Abstraction’s refusal to specify, its ability to favor the contemplative, is deftly contrasted with the familial emotion seen in Blind of Sight and the idiosyncratic stalemate between Wright’s son and the mannequin he holds in an unapologetically ironic approximation of closeness. Both videos entertain the idea that meaning is composed of physical closeness, while the set of paintings Wright produced in America distance the relationship of the audience to color, giving us a scene in which depth becomes a matter of refusing to identify form as the most important bearer of ideas. So far as I can see, these paintings are not meant to get lost in; instead, they are avenues in which one proposes the kind of understanding that is brought about by the heightened awareness of color. It is interesting to note that the language Wright uses–color as abstract field–has become more or less international in its development and implications, this despite the rather awkward and territorial attempt of New York culture to define modern painting at its height as the achievement of its abstraction alone. While it is true that a certain abstraction did originate and rise to remarkable heights in New York City, such works as a movement are now some fifty years old, leaving the process open–we might say vulnerable–to interpretation by artists from all over the world.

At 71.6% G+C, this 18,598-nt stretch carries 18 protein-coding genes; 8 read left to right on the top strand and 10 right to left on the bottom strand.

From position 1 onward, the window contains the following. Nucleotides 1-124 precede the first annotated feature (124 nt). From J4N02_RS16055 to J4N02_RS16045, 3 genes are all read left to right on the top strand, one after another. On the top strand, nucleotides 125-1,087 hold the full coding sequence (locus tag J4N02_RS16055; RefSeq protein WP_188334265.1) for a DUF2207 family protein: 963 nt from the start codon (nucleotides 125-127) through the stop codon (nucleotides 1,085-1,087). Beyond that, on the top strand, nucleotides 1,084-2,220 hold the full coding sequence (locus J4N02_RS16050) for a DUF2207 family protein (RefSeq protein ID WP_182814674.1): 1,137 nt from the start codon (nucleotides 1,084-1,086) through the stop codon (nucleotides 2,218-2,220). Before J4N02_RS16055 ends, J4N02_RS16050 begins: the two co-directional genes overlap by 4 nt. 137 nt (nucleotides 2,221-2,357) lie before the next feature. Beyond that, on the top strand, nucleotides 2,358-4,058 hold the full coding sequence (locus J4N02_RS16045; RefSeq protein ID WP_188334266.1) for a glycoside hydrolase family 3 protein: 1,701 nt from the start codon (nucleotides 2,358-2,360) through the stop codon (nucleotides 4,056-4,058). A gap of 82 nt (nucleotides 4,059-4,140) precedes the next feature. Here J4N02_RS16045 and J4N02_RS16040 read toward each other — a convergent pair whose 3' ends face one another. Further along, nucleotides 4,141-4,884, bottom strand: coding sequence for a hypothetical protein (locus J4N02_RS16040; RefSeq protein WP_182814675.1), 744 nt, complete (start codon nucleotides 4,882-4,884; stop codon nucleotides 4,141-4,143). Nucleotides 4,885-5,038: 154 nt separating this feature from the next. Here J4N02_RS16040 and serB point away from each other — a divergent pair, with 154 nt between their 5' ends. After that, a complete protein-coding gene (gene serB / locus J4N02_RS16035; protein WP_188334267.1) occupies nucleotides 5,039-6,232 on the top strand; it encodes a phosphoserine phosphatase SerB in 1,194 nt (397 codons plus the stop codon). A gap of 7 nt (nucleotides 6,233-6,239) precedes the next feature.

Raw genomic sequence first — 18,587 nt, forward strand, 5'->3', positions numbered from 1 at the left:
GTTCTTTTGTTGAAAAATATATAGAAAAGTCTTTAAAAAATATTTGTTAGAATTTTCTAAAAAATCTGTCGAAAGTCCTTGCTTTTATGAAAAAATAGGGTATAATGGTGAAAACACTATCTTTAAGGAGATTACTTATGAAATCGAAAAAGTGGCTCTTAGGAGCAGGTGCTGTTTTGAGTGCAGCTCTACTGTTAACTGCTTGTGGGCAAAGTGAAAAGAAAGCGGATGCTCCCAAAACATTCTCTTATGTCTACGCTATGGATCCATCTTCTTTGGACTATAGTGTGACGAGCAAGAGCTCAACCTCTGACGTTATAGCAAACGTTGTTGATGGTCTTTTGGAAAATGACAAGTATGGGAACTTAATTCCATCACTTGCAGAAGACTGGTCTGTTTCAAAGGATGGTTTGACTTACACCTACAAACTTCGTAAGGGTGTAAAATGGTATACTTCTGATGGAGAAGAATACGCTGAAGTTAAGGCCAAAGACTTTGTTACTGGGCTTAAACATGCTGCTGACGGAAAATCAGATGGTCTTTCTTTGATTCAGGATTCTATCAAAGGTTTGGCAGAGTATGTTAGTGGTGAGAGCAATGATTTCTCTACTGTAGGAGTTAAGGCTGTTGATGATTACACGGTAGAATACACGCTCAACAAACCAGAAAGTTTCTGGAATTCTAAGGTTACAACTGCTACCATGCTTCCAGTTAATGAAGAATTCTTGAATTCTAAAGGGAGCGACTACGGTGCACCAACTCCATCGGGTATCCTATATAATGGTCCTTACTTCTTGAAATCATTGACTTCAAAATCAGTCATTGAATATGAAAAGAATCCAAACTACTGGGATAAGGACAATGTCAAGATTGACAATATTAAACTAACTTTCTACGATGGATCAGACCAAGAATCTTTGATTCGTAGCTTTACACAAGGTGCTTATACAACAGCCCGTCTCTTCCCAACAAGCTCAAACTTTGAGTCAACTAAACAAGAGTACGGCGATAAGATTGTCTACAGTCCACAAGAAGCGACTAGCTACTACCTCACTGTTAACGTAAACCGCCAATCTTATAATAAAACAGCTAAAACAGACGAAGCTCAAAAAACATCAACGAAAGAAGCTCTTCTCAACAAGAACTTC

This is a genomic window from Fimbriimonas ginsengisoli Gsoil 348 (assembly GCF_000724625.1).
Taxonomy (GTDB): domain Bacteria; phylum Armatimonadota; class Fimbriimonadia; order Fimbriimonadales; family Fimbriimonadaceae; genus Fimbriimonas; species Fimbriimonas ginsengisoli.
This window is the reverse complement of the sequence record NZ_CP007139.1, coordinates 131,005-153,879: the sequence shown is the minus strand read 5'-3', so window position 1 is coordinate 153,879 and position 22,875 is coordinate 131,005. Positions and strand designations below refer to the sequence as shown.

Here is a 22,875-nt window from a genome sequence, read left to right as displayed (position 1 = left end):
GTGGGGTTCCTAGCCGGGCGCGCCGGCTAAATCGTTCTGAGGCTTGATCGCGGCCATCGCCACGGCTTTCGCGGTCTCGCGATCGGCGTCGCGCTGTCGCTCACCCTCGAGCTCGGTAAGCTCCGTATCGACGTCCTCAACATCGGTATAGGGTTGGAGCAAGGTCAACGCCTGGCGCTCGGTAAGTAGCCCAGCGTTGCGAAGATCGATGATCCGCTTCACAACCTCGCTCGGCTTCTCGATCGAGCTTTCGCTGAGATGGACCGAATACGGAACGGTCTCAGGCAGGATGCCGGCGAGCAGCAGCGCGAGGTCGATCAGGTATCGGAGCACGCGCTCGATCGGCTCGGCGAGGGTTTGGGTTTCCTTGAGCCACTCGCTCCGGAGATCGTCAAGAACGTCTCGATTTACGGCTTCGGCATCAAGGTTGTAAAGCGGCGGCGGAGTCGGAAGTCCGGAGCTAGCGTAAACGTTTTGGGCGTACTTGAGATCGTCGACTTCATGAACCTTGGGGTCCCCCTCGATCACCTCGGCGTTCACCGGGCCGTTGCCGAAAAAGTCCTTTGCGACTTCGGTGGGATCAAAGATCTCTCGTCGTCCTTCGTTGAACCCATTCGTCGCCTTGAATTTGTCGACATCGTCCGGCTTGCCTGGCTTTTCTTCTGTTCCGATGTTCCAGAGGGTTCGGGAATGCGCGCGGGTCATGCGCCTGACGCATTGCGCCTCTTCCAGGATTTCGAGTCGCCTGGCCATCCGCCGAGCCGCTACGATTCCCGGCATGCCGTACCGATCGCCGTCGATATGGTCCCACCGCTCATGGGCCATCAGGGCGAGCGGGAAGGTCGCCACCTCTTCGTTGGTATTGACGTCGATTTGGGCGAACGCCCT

Wright is an artist who both reveals and conceals, trusts and tricks her audience. The relationship between her varied accomplishments lead to active consideration of the ties between representation and abstraction, closeness and distance. The connections are not always spelled out, which is a good thing given the fact that Wright is interested in generating a tissue of meaning joining disparate elements and imageries. Art, which yields remarkable meaning but which cannot double as a purely religious content, receives a treatment here that sympathizes with spiritual intensity even as it offers the alternative of physical pleasure based on an intimacy of support and nurturing. So it happens that we cannot easily take on the implied commitments of the artist’s work, primarily because they are spelled out as absolutes, in an idiom that refuses to relieve us of our own involvement. Wright presents an attitude as much as an imagery leading to the serious reading of what we mean to ourselves, helped by the honesty of her works of art. In consequence, we are made richer, indeed wiser, by our slightly bemused response to her beliefs, which demand spiritual wisdom as much as physiological sight.
Jonathan Goodman is a poet and critic who writes for Art and America, Sculpture, and Yishu (a magazine devoted to the study of contemporary Chinese art). He lives and works in New York City, and also teaches at Pratt Institute and Parsons School of Design.